# Opener

Spider-Man: Employees Clicking on Crypto-mining Malware File

Published by Axio

Spider-Man: No Way Home, which debuted in December 2021, is now in its fifth weekend in theaters with over $1.5B in box office sales. Despite being only available in theaters, it is the first pandemic-era film to exceed $1B. The excitement leading up to the film’s release was unprecedented even compared to other Marvel blockbusters and began to take shape back in April 2021, after Disney and Sony finally came to a licensing content agreement for Spider-Man IP. 

Due to this unique licensing agreement between the two studios, it’s likely that the film won’t be available on streaming services for quite some time. People are spending more time at home, and while almost any movie eventually becomes available online for unlawful downloading, the Covid-19 pandemic and popularity of the latest Spider-Man seem to have generated a higher than usual amount of illegal torrenting. The film has earned a 98% audience rating on Rotten Tomatoes, and this significant public interest has caught the attention of cybercriminals looking to cash in on the hype. ReasonLabs, an online protection organization that specializes in enterprise malware protection, discovered crypto-mining malware embedded in a widely downloaded torrent file for Spider-Man: No Way Home.  

Masquerading as a pirated copy of the flick, this file is believed to have originated from Russia, which is notoriously lax on cybercrime. It is an executable file designed to disguise its true nature. Once downloaded, it installs Monero (a type of crypto-currency) crypto-mining malware. Crypto-mining is a painstaking, expensive, and energy-intensive process that requires time and resources. Rather than using their own machines to mine crypto, these hackers use the unsuspecting cinephile’s PC resources to mine cryptocurrency on the dark web. This type of attack is known as “crypto-jacking” and is designed to remain undetected by Windows Defender, which is not able to detect this type of malware or the crypto-mining. The malware injects itself into a critical Windows operating systems program and uses the infected machine’s CPU, GPU, and memory to do its dirty work. This type of strain from high usage results in performance costs and downgraded PC performance. Further, any hacker exploiting this vulnerability can do so with relative ease. All they need to do is get the user to execute the file, and then they’re “good to go.”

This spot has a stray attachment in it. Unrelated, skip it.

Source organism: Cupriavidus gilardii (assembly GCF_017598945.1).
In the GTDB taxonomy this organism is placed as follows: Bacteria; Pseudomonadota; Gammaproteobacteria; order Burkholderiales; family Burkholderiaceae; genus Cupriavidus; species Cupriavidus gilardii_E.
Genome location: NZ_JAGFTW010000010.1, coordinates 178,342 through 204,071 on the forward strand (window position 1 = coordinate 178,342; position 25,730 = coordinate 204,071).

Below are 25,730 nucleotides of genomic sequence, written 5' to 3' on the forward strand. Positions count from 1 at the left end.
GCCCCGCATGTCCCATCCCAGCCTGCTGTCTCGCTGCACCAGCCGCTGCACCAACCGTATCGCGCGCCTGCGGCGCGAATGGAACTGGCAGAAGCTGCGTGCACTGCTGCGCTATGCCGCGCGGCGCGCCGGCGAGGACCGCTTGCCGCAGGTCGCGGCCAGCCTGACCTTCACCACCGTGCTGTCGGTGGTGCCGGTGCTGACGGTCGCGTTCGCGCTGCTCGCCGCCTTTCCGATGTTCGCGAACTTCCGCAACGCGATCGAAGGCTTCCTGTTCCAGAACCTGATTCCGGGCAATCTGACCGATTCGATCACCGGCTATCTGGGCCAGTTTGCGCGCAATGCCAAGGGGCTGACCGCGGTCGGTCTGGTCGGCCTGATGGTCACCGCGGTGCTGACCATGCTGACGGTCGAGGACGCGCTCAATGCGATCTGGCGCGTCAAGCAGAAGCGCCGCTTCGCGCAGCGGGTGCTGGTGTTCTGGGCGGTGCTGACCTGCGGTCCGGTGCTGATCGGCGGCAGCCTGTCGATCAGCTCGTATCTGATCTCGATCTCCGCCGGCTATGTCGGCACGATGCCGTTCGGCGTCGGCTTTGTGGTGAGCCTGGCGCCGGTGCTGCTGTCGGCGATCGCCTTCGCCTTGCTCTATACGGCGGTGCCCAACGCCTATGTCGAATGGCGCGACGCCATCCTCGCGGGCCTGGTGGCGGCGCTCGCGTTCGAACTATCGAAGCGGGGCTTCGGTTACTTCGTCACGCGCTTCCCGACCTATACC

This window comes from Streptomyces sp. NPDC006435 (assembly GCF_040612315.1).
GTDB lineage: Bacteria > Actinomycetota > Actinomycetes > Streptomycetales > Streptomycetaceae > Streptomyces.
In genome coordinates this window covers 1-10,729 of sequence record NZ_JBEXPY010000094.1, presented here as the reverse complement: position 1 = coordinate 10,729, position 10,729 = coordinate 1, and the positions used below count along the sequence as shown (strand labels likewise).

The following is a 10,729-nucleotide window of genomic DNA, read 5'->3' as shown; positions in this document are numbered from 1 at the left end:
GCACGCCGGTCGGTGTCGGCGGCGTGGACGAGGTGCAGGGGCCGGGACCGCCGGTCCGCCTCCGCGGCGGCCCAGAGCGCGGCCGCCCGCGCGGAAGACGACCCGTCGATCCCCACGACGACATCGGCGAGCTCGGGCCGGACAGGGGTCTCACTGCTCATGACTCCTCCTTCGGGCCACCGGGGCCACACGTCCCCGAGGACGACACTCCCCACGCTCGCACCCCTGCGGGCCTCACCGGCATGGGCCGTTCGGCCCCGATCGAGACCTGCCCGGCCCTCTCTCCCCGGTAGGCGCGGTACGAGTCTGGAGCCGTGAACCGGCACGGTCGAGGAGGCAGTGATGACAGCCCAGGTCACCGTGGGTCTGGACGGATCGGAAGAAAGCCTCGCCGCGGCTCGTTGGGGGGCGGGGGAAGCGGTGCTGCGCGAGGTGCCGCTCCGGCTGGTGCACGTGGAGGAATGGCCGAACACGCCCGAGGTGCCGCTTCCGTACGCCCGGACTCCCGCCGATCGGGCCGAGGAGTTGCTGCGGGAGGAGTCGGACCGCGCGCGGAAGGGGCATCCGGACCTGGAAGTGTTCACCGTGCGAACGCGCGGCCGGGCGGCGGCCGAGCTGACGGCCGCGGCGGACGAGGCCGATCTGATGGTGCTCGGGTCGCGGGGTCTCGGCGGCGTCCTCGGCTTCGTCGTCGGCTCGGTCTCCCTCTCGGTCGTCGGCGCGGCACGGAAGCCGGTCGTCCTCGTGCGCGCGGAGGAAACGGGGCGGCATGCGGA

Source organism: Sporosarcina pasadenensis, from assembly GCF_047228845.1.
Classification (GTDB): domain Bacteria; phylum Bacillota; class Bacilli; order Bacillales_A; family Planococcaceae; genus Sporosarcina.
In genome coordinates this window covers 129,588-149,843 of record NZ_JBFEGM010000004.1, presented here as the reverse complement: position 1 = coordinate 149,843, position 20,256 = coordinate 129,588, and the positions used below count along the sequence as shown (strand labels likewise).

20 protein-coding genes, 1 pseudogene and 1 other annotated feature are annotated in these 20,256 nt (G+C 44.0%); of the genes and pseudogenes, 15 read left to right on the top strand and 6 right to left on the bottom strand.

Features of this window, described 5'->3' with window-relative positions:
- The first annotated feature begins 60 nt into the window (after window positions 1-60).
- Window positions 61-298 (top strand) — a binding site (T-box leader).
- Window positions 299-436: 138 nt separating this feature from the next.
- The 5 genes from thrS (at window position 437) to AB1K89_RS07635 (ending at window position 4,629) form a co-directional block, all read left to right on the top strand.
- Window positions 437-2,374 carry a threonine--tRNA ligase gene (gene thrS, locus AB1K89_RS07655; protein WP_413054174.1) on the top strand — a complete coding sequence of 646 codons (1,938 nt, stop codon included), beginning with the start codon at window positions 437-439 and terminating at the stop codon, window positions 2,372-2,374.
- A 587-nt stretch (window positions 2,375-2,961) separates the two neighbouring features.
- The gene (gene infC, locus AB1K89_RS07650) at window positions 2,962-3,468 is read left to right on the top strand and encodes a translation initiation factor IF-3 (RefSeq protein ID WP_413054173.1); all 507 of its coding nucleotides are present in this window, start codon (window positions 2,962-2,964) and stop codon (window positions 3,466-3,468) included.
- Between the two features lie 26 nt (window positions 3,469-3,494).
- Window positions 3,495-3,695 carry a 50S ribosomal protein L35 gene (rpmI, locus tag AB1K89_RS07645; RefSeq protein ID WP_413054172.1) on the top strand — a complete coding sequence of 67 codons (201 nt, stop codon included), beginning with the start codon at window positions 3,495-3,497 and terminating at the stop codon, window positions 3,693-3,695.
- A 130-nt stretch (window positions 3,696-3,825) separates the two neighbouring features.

Employees shouldn’t be downloading illegal material in the first place, especially on a work computer. And it’s probably safe to assume that most of these illegal downloads are done by private citizens on their privately-owned machines. However, this latest bout of malware in the headlines serves as a valuable lesson for business leaders on the importance of cybersecurity fundamentals. Compared to ransomware, this type of attack seems less harmful and doesn’t appear to have any immediate effects on its victims. However, crypto-jacking and malware, in general, can be severely detrimental to a business. In addition to degraded system performance and the potential need for hardware replacements, the incursion of crypto-mining malware on any company device constitutes a network intrusion, meaning the business may eventually need to involve attorneys, forensics, and even insurance providers.  

As recommended by the Cybersecurity and Infrastructure Security Agency (CISA) and established frameworks like NIST CSF, cybersecurity should be an ongoing, continuous process that is embedded in the culture of any business. Cyber literacy is no longer optional in the workplace or at home. One of the first matters any cybersecurity awareness training covers is PC basics. Double-checking any link or download before clicking should be a “no-brainer,” and best practices in cybersecurity should be second nature to all employees. Because cybersecurity should be a continuous, ongoing process in a business, CISOs and business leaders must prioritize continuous workflow process improvement in their cybersecurity programs. 

Tackling your cybersecurity program can seem like a daunting task, especially when the “weakest link” in cybersecurity is the end-user and human error. Established cybersecurity frameworks like NIST CSF provide an excellent starting point for companies and their CISOs to begin developing (or improve existing) their security programs. The Axio360 platform is designed to walk CISOs through the steps of a NIST assessment, ultimately helping them get a handle on cyber risk and prioritize cybersecurity projects. Security is a team sport, CISA director Jen Easterly has said. Let Axio360 play a part in getting your team trained and ready to exercise good cyber hygiene and best practices.